Thursday, December 13, 2012

When Inventors Don't Get Along: Baksh v. Probiohealth, LLC, 2012 FC 1388

Thursday, December 13, 2012
The Federal Court of Canada recently reviewed the decision of the Commissioner of Patents to remove Mr. Bing Baksh as a named inventor on Canadian Patent Application No. 2, 503,510 (‘the ‘510 application). A copy of the decision can be found at the following link: 

This is an interesting decision with respect to whom the Patent Office can communicate with respect to a patent application and in particular with respect to changes in inventorship. Perhaps most interestingly, this case highlights that the Canadian Patent Act does not provide a mechanism or forum to address all issues relating to inventorship and ultimately ownership of the inventions claimed in an application. 

The issues addressed in this decision can perhaps be distilled down to the following - What recourse within the context of the Patent Act does a named inventor have to prevent their removal from the patent application? Or rephrased – Does a named inventor have a legitimate expectation that he/she could make submissions to the Commissioner of Patents in relation to requests by the authorized correspondent to have them removed as an inventor. 

The Federal Court determined that the inventor “could not have had a legitimate expectation that he would have an opportunity to make submissions.” (Paragraph 30). The reasons for this are 1) Rule 6(1) limits who the Commissioner of Patents can communicate with respect to a pending application and 2) Section 31(3) of the Patent Act does not provide for submission of affidavits by the inventor that is being removed. 

In particular, for patent applications where the Applicant is not the inventor, Rule 20(1) requires that the Applicant appoint a patent agent to prosecute the application. The ‘510 application was filed in the name Probiohealth with Gowling Lafleur Henderson appointed as patent agent.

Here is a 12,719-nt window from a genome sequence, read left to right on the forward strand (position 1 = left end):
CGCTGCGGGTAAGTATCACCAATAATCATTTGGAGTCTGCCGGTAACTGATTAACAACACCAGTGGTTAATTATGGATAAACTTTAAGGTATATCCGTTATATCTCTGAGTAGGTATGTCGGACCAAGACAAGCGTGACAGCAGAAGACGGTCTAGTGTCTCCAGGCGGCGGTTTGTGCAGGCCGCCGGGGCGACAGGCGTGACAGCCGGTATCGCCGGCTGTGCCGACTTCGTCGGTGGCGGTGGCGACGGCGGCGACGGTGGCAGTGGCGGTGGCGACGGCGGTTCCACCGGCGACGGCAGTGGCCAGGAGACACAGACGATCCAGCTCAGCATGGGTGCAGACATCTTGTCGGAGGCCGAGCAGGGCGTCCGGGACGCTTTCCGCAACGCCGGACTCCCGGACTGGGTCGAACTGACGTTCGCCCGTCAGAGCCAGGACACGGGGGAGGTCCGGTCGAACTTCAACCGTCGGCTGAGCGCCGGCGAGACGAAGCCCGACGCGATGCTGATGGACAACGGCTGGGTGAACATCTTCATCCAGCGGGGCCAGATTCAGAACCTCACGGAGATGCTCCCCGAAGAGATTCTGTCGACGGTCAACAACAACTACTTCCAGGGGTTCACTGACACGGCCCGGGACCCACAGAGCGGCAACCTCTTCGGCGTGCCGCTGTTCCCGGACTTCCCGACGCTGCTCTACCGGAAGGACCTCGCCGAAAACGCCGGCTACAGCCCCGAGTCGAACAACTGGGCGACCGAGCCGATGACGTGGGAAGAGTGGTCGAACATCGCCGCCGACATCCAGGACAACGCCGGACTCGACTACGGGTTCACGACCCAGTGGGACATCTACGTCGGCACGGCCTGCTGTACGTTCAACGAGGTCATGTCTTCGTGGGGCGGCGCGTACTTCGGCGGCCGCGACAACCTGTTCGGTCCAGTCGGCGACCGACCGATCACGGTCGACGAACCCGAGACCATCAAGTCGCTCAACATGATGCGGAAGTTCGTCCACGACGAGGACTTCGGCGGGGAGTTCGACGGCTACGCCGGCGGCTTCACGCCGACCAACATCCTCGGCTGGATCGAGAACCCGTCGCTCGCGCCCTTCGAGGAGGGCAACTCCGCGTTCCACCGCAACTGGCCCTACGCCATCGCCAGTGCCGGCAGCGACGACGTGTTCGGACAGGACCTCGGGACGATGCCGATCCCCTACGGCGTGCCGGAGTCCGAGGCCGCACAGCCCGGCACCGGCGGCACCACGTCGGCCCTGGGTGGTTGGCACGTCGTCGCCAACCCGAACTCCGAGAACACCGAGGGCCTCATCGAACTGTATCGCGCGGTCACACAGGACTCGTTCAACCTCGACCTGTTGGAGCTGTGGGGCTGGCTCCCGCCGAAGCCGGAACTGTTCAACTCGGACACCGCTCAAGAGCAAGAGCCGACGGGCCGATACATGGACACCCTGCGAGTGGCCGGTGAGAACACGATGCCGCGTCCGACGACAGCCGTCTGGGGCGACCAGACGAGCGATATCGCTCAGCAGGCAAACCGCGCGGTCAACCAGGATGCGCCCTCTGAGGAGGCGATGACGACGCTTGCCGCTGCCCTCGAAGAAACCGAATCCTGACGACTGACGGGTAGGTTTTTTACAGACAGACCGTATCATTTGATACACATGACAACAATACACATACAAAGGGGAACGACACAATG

To whom the Commissioner of Patents can communicate with respect to a pending application is set forth in Section 6(1) of the Patent Rules. Section 6(1) states: 
6. (1) Except as provided by the Act or these Rules, for the purpose of prosecuting or maintaining an application the Commissioner shall only communicate with, and shall only have regard to communications from, the authorized correspondent. The authorized correspondent is defined in Section 2 of the Patent Rules as follows: “authorized correspondent” means, in respect of an application, 
(a) where the application was filed by the inventor, …. 
(b) … 
(c) where paragraphs (a) and (b) do not apply, a patent agent appointed pursuant to section 20;
Accordingly, for the ‘510 application Gowlings was the authorized correspondent and therefore the Commissioner of Patents only had authority to communicate with them and had no discretion to communicate with or accept submissions from Mr. Baksh. 

It is apparent from this case that the Patent Act does not provide recourse to named inventors during an inventorship dispute with the Applicant. That being said, depending on the fact situation, it does not mean that there are no options available to such inventors, this is especially true if there are contracts or agreements in place that govern the relationship between the parties thereby providing jurisdiction to the provincial courts.